Comparing the Relationship Between Age and Length of Disability Across Common Chronic Conditions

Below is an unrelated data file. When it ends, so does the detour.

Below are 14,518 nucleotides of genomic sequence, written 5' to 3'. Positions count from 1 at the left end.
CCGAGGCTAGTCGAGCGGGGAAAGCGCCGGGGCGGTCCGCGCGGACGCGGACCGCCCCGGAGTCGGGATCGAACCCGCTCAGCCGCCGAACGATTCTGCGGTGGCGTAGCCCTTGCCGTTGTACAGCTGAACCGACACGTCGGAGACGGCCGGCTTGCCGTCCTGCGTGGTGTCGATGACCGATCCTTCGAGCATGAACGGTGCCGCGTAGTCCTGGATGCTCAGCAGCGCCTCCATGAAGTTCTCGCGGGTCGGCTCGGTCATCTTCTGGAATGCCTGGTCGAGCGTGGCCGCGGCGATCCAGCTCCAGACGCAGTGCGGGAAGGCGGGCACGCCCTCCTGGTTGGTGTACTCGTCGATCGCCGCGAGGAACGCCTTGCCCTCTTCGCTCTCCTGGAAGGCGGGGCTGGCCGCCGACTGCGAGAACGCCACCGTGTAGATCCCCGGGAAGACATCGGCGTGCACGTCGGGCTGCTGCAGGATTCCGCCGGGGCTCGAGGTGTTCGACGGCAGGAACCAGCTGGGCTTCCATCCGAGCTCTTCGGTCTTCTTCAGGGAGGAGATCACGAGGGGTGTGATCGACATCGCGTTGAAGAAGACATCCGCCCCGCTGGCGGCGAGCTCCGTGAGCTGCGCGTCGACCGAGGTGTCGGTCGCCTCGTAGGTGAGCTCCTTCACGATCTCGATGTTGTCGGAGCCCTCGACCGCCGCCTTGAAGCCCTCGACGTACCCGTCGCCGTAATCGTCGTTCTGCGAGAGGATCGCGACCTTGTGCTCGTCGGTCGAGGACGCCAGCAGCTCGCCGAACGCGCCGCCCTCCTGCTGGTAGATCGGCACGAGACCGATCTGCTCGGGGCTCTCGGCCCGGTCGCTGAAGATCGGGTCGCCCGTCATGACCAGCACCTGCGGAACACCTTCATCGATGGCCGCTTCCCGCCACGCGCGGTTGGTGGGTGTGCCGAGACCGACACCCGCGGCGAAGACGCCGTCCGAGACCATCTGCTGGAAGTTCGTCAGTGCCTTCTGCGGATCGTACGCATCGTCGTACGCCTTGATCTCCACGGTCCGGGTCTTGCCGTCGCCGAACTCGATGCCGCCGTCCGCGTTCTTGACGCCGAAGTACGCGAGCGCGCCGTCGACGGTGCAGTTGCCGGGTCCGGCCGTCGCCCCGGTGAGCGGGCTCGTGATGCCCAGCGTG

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OBJECTIVE: The aim of this study was to compare the association between age and disability length across common chronic conditions. METHODS: Analysis of 39,915 nonwork-related disability claims with a diagnosis of arthritis, diabetes, hypertension, coronary artery disease, depression, low back pain, chronic pulmonary disease, or cancer. Ordinary least squares regression models examined age-length of disability association across chronic conditions. RESULTS: Arthritis (76.6 days), depression (63.2 days), and cancer (64.9 days) were associated with longest mean disability lengths; hypertension was related to shortest disability lengths (41.5 days). Across chronic conditions, older age was significantly associated with longer work disability. The age-length of disability association was most significant for chronic pulmonary disease and cancer. The relationship between age and length of work disability was linear among most chronic conditions. CONCLUSIONS: Work disability prevention strategies should consider both employee age and chronic condition diagnosis.
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